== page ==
What the food lacks in glamour, it almost always makes up for in intelligent, attentive preparation. Horseradish-crusted salmon, for instance, arrived at the table gently broiled and enticingly moist, with a well-balanced heat that enhanced, but never masked, the flavor of the fish. Slices of pan-seared pork tenderloin, tickled with ancho- and guajillo-chile powder, were lush and toothsome, while an accompanying roasted-corn-and-tomato salsa provided a tart and juicy counterpoint. Two gargantuan slabs of grilled meatloaf, made with pork, beef, and a bit of chorizo, had a deliciously and unexpectedly delicate texture. And our forks slid through a massive brick of yielding, super-cheesy lasagna like a hot Henckels through a block of butter.
So maybe our "build-your-own" burger was dry and on the small side for its alleged 10-ounce weight; a thick layer of sweet caramelized onion and pungent blue cheese crumbles still made it worth eating. And an optional side of fat, golden onion rings, snuggled inside a crunchy, relatively greaseless tempura breading, roused our taste buds with their country-fair goodness.
Dubbs's assertive use of seasonings extends to the kitchen's homemade sauces and dressings. A curried mustard sauce, for instance -- its wasabi-like sharpness gentled with a touch of honey -- turned plump, crisp-edged chicken wings into an almost-religious experience. And a starter of ho-hum coconut-crusted shrimp (one of the kitchen's few frozen products) may not have been above average, but the spicy citrus-soy sauce that accompanied it certainly was.
Even those orphan-children of the plate -- the dreaded and often dreadful "veggie-of-the-day" side dishes -- sizzle at The South Side. No rock-hard, unseasoned broccoli florets here. One day, it was a sleek sauté of fresh zucchini, onions, and summer squash; another day, it was a plain-jane toss of frozen green beans, carrots, corn, and limas, surprisingly seductive with proper cooking and a generous application of salt, pepper, Mexican oregano, and butter.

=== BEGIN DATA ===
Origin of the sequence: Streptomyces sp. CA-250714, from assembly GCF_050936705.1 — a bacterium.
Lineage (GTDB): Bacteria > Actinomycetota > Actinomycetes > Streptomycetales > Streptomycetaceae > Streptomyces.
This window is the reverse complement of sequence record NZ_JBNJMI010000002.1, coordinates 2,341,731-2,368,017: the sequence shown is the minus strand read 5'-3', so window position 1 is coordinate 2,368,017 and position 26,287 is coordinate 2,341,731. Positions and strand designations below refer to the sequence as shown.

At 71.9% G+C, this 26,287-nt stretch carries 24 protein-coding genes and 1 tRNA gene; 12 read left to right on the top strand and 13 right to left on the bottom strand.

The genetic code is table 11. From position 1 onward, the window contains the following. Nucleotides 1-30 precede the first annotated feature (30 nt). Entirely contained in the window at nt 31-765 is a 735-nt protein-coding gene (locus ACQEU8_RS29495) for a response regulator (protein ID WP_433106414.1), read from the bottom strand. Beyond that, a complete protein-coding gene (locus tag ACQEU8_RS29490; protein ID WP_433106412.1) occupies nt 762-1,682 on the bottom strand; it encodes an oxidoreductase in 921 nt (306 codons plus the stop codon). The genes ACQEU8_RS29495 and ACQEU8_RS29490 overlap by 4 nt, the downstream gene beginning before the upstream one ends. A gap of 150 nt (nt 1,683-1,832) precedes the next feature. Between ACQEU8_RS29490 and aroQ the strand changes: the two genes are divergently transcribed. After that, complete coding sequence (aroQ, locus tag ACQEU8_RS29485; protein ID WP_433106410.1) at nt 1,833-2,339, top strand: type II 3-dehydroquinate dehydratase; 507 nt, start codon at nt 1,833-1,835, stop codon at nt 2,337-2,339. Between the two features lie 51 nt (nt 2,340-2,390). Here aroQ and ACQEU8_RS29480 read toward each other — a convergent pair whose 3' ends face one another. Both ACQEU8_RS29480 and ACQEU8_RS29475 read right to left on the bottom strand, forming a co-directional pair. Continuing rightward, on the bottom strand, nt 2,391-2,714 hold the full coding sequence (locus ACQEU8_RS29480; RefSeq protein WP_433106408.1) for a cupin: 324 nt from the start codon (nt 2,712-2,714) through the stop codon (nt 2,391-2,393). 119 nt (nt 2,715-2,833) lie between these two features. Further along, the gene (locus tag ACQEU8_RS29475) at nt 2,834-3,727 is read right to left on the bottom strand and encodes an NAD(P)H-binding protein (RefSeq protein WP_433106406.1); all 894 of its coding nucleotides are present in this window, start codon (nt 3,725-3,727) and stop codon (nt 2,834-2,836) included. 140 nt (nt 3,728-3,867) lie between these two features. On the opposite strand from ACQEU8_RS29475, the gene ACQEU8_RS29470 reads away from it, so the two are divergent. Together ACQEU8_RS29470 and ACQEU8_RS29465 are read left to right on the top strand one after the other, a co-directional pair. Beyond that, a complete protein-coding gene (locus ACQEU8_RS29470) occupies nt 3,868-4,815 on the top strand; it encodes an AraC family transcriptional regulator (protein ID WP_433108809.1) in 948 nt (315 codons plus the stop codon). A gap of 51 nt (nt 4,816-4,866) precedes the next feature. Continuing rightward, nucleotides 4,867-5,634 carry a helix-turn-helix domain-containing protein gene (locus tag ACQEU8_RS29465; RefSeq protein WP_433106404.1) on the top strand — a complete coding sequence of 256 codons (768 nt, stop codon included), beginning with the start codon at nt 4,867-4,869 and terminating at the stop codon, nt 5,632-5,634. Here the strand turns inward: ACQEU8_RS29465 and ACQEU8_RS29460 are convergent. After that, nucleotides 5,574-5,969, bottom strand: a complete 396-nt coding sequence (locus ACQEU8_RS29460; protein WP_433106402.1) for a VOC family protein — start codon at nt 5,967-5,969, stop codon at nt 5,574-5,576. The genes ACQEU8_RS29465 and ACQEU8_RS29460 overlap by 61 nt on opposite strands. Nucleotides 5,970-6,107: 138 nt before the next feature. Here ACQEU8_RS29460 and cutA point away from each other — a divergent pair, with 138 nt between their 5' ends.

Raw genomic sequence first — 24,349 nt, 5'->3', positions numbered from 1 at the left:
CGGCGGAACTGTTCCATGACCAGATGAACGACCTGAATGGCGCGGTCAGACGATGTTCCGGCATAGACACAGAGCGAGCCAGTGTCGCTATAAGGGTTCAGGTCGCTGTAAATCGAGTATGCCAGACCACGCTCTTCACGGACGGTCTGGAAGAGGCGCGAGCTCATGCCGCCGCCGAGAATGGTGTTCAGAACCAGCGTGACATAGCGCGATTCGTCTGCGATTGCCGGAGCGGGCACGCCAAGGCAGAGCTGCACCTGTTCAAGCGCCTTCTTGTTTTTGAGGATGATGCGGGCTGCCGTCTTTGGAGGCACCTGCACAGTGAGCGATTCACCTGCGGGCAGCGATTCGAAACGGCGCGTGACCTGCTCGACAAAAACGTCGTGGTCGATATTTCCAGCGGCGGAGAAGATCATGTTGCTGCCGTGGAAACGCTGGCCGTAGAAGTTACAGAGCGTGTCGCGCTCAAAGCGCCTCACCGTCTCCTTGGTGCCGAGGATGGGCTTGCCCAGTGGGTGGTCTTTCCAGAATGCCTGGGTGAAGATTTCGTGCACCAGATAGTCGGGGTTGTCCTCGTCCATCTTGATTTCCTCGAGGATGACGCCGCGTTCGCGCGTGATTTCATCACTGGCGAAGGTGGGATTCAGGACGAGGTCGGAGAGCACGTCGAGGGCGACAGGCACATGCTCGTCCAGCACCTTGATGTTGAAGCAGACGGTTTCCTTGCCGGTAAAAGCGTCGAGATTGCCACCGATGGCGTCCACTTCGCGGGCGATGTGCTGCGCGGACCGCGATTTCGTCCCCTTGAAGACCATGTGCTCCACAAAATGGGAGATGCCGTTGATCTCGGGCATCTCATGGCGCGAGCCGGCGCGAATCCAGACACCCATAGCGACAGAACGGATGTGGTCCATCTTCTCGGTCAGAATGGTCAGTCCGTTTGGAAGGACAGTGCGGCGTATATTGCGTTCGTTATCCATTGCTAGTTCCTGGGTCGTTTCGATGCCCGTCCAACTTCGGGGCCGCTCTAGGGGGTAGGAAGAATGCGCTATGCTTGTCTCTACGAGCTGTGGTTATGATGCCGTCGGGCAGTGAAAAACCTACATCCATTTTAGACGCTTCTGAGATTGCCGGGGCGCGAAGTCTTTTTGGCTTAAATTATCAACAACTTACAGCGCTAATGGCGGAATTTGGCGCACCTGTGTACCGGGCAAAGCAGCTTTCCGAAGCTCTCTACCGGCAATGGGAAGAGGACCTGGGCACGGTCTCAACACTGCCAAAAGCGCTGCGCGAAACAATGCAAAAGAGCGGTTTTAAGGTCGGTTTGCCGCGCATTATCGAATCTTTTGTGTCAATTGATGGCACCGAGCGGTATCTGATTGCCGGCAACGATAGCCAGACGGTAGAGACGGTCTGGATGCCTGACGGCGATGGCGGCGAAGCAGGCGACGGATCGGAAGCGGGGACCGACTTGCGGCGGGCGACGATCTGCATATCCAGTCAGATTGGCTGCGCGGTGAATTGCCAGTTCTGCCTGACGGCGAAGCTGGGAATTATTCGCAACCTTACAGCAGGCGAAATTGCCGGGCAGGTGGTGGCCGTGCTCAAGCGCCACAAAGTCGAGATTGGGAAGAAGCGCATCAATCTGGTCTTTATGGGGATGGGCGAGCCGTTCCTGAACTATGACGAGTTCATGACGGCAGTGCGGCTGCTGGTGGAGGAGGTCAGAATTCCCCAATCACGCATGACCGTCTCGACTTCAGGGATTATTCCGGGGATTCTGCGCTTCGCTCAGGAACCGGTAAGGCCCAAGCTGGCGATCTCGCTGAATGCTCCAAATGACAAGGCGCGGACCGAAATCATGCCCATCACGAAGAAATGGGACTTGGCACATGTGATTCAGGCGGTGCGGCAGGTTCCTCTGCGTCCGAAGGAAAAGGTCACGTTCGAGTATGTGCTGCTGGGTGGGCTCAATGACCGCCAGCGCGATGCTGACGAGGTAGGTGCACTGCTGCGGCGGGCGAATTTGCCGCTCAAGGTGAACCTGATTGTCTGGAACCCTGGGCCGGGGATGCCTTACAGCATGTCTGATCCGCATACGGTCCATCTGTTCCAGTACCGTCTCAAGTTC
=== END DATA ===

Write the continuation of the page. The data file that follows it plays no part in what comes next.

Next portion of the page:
The South Side's bartenders shake up a mean Chocolate Martini ($7), made with Godiva chocolate liqueur, Bailey's, Kahlua, and Frangelico, and can draw a pint of Guinness (on the pricey side, at $5) as well as anyone. DeLozier has also put together an interesting international wine list containing seven red and seven white varietals, at prices ranging from $19 to $30 a bottle, or $5 to $8 by the glass. Not only does he clearly list each wine's name, producer, vintage, and place of origin, he also offers general tasting notes, recommended pairings, and a pronunciation guide, resulting in a wine menu that, while limited in size, is big on user-friendliness.
Servers are friendly, too, as well as exceptionally efficient and good-natured, especially in light of the often large and noisy crowds. Little considerations, such as offering us a drink while we stood waiting for a table and taking the time to cheerfully describe dishes as we pondered the menu, went a long way toward making us feel welcomed and comfortable, despite the general hubbub. (The South Side is also open for lunch.)
"Comfortable" and "welcoming" have always described the vibe inside these old brick walls; this also helps explain why the location has long been known for its amazingly diverse crowds -- young and old, punks and posers, those on the prowl and those happily coupled. That all these types, and more, are back on the barstools again is certainly something to celebrate.